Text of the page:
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On Tuesday, Curtis led us through the basics of Unity 3D, a game development system. To get the ball rolling, he showed us how to create (wait for it) a rolling ball controlled by the keyboard. This was actually pretty cool. In the classes to follow, Curtis will build on that foundation to teach us the basics of game development. It’s not too late to sign up: meetup link.

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Here at Jigsaw Renaissance, we’re trying out a new membership level: Micro-Desk Community Builder, and our first Free Form Monday.

This is our $100 Keyed Member category with the added bonus of a small dedicated workspace, and with the added responsibility of ensuring Jigsaw Renaissance is open for all one evening each week. Tamara, our first Micro-Desk Community Builder, will ensure that Jigsaw Renaissance is open each Monday evening from 6-10pm. As more Micro-Desk Community Builders sign up, we’ll be able to ensure Jigsaw Renaissance is open more often – hopefully, every night of the week!

Thinking of becoming a Micro-Desk Community? Inquire at for more details!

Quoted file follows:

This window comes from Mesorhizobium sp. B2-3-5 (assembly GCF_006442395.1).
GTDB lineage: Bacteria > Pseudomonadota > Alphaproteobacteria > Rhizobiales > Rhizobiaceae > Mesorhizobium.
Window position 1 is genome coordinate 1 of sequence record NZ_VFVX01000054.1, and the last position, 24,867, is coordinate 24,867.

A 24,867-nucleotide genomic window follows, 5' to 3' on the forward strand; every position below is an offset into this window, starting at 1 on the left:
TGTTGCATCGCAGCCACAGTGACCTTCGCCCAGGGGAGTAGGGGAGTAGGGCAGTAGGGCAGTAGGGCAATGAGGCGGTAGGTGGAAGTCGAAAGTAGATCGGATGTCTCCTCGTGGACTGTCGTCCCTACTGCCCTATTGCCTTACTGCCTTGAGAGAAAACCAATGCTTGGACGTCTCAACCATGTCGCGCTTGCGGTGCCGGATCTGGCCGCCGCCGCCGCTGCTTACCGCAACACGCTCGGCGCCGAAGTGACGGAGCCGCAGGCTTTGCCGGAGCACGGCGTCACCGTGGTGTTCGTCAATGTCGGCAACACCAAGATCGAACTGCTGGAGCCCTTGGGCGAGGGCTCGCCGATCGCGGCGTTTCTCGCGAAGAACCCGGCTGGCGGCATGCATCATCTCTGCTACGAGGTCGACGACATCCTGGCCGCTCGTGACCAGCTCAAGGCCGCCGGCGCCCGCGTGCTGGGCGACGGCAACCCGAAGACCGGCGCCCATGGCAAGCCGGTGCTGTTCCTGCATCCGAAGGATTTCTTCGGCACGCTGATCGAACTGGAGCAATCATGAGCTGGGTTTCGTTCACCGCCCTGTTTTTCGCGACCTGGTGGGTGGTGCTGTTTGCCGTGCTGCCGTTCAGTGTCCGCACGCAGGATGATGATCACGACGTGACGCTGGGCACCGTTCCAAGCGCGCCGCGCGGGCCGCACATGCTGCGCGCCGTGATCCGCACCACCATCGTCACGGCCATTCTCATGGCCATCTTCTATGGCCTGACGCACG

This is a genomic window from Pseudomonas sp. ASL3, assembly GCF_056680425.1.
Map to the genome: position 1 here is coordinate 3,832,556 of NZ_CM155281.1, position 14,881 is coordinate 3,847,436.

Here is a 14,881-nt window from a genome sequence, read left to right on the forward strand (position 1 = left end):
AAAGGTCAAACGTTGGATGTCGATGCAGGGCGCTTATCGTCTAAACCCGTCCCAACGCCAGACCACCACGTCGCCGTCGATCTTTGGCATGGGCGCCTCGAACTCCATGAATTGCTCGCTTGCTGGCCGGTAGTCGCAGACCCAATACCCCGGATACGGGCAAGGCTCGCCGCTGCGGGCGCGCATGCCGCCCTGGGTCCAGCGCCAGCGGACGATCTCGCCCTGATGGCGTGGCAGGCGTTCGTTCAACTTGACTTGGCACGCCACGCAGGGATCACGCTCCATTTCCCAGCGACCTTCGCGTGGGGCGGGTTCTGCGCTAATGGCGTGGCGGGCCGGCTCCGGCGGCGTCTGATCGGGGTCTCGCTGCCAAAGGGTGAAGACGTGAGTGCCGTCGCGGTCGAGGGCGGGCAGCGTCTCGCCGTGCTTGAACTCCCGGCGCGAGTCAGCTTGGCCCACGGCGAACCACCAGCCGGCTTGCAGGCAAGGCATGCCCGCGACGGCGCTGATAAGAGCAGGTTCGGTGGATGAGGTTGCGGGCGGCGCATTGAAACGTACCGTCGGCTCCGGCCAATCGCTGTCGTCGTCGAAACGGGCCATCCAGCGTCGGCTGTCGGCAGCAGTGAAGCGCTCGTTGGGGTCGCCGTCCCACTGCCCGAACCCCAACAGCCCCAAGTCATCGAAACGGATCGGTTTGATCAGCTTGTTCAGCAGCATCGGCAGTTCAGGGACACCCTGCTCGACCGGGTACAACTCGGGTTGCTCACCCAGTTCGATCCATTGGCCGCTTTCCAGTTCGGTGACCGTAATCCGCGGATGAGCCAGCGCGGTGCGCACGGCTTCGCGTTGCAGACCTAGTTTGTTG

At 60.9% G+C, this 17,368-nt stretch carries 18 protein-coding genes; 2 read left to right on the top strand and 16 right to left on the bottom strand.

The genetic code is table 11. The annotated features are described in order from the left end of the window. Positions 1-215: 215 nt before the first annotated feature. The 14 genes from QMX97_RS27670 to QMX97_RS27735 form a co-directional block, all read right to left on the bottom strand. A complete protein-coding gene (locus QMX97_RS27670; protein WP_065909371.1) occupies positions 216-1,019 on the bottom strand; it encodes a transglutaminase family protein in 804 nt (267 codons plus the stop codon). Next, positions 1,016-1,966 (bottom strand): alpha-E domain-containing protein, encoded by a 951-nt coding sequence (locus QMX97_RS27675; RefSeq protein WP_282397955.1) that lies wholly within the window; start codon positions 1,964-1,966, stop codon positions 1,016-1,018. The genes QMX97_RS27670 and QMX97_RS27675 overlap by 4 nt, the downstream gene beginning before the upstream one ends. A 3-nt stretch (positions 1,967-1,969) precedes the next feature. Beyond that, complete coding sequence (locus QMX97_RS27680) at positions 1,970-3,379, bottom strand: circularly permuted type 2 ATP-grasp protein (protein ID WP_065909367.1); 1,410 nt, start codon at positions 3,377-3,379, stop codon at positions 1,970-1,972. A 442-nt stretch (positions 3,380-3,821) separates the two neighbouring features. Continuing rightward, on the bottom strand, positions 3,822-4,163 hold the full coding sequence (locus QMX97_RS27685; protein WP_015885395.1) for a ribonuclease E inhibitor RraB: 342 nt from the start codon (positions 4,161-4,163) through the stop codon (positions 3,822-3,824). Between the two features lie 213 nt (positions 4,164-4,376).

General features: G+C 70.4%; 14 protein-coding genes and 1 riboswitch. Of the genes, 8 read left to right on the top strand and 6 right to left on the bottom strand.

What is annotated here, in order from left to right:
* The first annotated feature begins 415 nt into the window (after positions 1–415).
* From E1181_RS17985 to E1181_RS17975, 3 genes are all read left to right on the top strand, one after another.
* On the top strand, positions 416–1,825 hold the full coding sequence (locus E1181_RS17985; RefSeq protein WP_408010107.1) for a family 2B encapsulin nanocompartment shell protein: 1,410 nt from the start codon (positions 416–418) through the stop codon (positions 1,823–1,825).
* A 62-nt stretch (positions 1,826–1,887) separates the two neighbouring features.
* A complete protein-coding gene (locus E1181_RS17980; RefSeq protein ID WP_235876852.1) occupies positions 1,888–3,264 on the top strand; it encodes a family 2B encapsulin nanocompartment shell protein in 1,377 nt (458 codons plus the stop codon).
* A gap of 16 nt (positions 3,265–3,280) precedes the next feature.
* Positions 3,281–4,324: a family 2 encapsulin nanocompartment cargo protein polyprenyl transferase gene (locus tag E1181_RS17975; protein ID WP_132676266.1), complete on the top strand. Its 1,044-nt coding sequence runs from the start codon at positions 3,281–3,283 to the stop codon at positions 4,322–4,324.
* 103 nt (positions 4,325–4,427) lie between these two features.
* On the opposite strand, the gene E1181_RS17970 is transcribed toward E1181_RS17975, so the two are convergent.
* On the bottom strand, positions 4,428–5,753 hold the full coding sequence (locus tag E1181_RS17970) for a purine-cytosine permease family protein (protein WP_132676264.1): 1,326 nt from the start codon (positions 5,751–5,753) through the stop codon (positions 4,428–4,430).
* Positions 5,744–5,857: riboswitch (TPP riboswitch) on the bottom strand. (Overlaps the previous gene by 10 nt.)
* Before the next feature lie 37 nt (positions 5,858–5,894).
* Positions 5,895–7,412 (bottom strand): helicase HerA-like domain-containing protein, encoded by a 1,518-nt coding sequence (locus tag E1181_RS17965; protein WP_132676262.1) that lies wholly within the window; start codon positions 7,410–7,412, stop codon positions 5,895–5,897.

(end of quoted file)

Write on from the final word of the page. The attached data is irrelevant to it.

Freeform Monday accurately describes the activity here this evening:

Tamara is trying to figure out how to convert her mask files for a class this weekend at MakerHaus, and then she'll begin working on a hand sewn custom lambskin glove
Tamara is trying to figure out how to convert her mask files for a class this weekend at MakerHaus, and then she’ll begin working on a hand sewn custom lambskin glove;

Harry is teaching Meagan and Budi how to program Arduino
Harry is teaching Meagan and Budi how to program Arduino;
2013-10-07 19.56.25

Steve is exhausted between chapters in his recent book selection 'Networking for Dummies'; Bill is editing his giant YouTube playlist of science fiction movies, always adding more;
Steve is exhausted between chapters in his recent book selection ‘Networking for Dummies’; Bill is editing his giant YouTube playlist of science fiction movies, always adding more;

Michael was here earlier creating music on his keyboard but unfortunately he had his headphones on and we didn’t get to hear it. How will you participate in Free Form Mondays this month?


On Tuesday the 8th, new Jigsaw member Curtis Himel will teach the basics of game development with Unity, an increasingly-popular game engine used by both indies and large studios. With the engine integrated directly into the development environment, Unity is (relatively) easy to use and allow real-time changes to your game with immediate results. Making a quick game is probably easier than you think! (And probably cheaper too since Unity has a highly-functional free version.) And once your game’s done, you won’t have to do it again since Unity publishes to nearly every platform available from mobile to Windows to X-Box.

Before the class, you should download and install the free version of Unity game engine 4.2 from . Also, a mouse with scroll wheel is somewhere between useful and required.

Sign up for the class here.

This class will be the first in a series.